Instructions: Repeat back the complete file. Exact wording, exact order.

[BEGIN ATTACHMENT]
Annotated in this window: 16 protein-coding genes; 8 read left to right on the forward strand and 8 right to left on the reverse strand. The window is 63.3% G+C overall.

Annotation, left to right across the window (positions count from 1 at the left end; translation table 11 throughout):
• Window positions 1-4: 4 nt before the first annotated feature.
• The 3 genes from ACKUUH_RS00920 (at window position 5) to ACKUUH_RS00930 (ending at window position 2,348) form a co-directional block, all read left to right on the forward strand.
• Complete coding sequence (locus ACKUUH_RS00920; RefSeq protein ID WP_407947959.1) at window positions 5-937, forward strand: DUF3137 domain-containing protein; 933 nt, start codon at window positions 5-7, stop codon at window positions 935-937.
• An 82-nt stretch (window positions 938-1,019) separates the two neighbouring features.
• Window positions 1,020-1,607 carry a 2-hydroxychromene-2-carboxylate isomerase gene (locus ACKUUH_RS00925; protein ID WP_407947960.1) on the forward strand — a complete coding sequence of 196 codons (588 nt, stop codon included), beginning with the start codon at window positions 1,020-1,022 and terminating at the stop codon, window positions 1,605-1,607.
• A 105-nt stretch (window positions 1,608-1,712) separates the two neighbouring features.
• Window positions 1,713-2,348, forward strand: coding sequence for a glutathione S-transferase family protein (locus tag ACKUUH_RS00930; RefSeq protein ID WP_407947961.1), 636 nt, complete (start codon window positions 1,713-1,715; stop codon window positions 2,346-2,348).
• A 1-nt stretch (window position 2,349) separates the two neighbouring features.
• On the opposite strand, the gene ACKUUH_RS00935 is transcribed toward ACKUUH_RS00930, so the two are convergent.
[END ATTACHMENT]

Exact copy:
Annotated in this window: 16 protein-coding genes; 8 read left to right on the forward strand and 8 right to left on the reverse strand. The window is 63.3% G+C overall.

Annotation, left to right across the window (positions count from 1 at the left end; translation table 11 throughout):
• Window positions 1-4: 4 nt before the first annotated feature.
• The 3 genes from ACKUUH_RS00920 (at window position 5) to ACKUUH_RS00930 (ending at window position 2,348) form a co-directional block, all read left to right on the forward strand.
• Complete coding sequence (locus ACKUUH_RS00920; RefSeq protein ID WP_407947959.1) at window positions 5-937, forward strand: DUF3137 domain-containing protein; 933 nt, start codon at window positions 5-7, stop codon at window positions 935-937.
• An 82-nt stretch (window positions 938-1,019) separates the two neighbouring features.
• Window positions 1,020-1,607 carry a 2-hydroxychromene-2-carboxylate isomerase gene (locus ACKUUH_RS00925; protein ID WP_407947960.1) on the forward strand — a complete coding sequence of 196 codons (588 nt, stop codon included), beginning with the start codon at window positions 1,020-1,022 and terminating at the stop codon, window positions 1,605-1,607.
• A 105-nt stretch (window positions 1,608-1,712) separates the two neighbouring features.
• Window positions 1,713-2,348, forward strand: coding sequence for a glutathione S-transferase family protein (locus tag ACKUUH_RS00930; RefSeq protein ID WP_407947961.1), 636 nt, complete (start codon window positions 1,713-1,715; stop codon window positions 2,346-2,348).
• A 1-nt stretch (window position 2,349) separates the two neighbouring features.
• On the opposite strand, the gene ACKUUH_RS00935 is transcribed toward ACKUUH_RS00930, so the two are convergent.